Thursday, Apr 26, 2018
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Ohio State

Local Buckeye fever high, even in May



Last night's Meet the Buckeyes event could have been held in an open cornfield and attendance still would have been strong.

Patrons could have been served burgers and beans for their $100 admission fee and you wouldn't have heard much griping.

A sold-out crowd of 800 showed up to the Great Hall of the Stranahan Theater, many of whom sought autographs and others who simply wanted to be in the company of some of Ohio State's all-time great athletes and coaches.

"Every day I'm more amazed by the enthusiasm and support of the Buckeye nation," OSU running backs coach Dick Tressel said. "It's just exciting. On a May evening, it's truly amazing."

Former Buckeye football coach Earl Bruce was the featured speaker. It was Bruce who was influential in starting the program 22 years ago. It's been going strong every other year since.

"We've weathered three head basketball coaches, three head football coaches and three athletic directors," event coordinator Phil Harrison said.

Harrison said the event has raised about $500,000 for OSU's athletic grant fund.

"People are nuts about Ohio State," said Craig Krenzel, the quarterback on OSU's national championship team in 2002. "Anybody that's been to Ohio State and attended the university knows what a great place it is and has memories upon memories."

Krenzel factors into many memorable moments. Considered a mediocre quarterback talent wise, Krenzel made up for his deficiencies with numerous clutch plays throughout the championship season. He rushed for two touchdowns in an upset of Miami in the national title game.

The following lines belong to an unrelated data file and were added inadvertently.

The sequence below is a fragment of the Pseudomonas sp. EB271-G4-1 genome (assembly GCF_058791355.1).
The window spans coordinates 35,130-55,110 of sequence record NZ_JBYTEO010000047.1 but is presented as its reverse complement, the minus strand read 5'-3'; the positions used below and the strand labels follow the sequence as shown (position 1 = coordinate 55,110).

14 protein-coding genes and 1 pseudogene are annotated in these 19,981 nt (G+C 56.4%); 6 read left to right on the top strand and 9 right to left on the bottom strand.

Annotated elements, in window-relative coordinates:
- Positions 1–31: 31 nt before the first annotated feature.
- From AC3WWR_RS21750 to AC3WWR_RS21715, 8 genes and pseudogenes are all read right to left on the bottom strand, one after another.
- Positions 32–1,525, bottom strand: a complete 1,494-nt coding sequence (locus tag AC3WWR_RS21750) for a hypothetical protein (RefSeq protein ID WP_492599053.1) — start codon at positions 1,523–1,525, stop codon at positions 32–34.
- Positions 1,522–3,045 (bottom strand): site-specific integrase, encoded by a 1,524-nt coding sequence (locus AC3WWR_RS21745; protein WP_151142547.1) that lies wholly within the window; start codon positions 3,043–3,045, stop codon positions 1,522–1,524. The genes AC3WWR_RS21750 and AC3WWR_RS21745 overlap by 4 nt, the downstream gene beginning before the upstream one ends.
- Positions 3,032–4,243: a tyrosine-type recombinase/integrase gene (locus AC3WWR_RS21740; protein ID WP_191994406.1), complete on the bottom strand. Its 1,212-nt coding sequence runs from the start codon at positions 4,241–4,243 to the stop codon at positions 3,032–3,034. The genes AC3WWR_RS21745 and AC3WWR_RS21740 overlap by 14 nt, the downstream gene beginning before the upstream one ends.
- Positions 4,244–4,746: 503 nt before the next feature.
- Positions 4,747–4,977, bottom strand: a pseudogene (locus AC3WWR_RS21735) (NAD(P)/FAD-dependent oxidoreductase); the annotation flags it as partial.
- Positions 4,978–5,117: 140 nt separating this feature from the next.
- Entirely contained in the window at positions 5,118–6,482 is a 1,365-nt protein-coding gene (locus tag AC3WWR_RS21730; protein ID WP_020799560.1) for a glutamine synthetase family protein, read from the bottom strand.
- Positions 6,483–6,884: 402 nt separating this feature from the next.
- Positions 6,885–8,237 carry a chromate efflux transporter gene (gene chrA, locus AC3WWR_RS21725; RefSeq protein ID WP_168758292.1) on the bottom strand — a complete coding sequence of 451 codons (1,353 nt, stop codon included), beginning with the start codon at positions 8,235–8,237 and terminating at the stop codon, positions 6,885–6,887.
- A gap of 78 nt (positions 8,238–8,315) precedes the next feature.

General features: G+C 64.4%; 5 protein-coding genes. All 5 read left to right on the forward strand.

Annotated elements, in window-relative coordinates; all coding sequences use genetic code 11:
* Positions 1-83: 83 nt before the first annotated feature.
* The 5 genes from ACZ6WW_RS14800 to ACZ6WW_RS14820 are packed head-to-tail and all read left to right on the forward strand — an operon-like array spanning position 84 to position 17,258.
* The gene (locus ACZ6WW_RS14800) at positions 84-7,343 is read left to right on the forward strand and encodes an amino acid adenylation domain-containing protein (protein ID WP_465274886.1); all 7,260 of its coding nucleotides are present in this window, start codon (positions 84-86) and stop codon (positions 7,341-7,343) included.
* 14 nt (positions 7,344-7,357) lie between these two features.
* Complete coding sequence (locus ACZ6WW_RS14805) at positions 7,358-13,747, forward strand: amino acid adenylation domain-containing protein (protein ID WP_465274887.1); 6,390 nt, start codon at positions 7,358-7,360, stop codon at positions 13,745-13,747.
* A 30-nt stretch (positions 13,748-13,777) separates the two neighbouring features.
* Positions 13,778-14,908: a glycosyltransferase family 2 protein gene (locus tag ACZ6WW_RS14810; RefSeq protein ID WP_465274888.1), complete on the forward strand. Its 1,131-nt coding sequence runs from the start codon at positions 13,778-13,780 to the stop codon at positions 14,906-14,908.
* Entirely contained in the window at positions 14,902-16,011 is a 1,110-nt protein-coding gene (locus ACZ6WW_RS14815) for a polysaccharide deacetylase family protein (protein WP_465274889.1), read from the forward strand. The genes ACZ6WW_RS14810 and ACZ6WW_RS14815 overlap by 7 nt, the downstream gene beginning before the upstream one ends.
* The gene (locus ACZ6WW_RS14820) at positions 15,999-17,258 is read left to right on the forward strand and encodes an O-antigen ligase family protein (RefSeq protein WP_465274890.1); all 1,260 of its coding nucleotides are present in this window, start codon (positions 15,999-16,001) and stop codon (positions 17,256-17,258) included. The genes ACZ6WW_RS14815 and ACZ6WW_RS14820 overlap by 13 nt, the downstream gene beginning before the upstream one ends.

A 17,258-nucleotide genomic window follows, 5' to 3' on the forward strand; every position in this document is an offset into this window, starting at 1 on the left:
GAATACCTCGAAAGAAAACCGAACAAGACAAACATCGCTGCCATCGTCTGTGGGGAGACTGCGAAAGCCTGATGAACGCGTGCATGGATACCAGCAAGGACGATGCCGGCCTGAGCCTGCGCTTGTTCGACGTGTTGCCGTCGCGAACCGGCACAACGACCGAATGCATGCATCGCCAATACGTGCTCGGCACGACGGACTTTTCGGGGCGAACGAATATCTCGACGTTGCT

"I think it had to do with the type of players we had and the quality and character of my teammates," Krenzel said. "The close games we won all season long, including that championship game were a byproduct of the character of the people out on the field."

Krenzel, who had a brief stint in the NFL, now works in commercial real estate in Columbus. Krenzel's wife, Beth, recently gave birth to the couple's second child, a girl.

Former Buckeye basketball great Katie Smith was the only female honoree. Quite possibly OSU's greatest women's basketball player ever, Smith broke the Big Ten career scoring record and was named the league's MVP as a senior. Smith will soon begin her 11th year in the WNBA and her fourth with the Detroit Shock. Detroit is coming off a superb season that ended with a loss to Phoenix in the WNBA finals.

"I like our chances," Smith said. "We have to get our rookies up to speed and we have to get some people healed up, but we have a really good nucleus and a lot of talented newcomers. I think we're a little deeper than last year, so I'm looking forward to winning the Eastern Conference and making a run at the playoffs."

Others on hand were former OSU football coaches Bill Conley and Tim Spencer.

After consecutive berths in the national title game, the Buckeye football team is in a position that warrants crowds like last night's. But with success comes expectations - and the bar is constantly being raised in Columbus, and obviously in Toledo as well.

"When you stop and think about expectations, the flipside would be worse," Tressel said. "Expectations are hard because you have to try to live up to them and that becomes a challenge. That's exciting. When people don't expect much from you that means they're not going to support you much. That's a lot worse."

Contact Ryan Autullo at:

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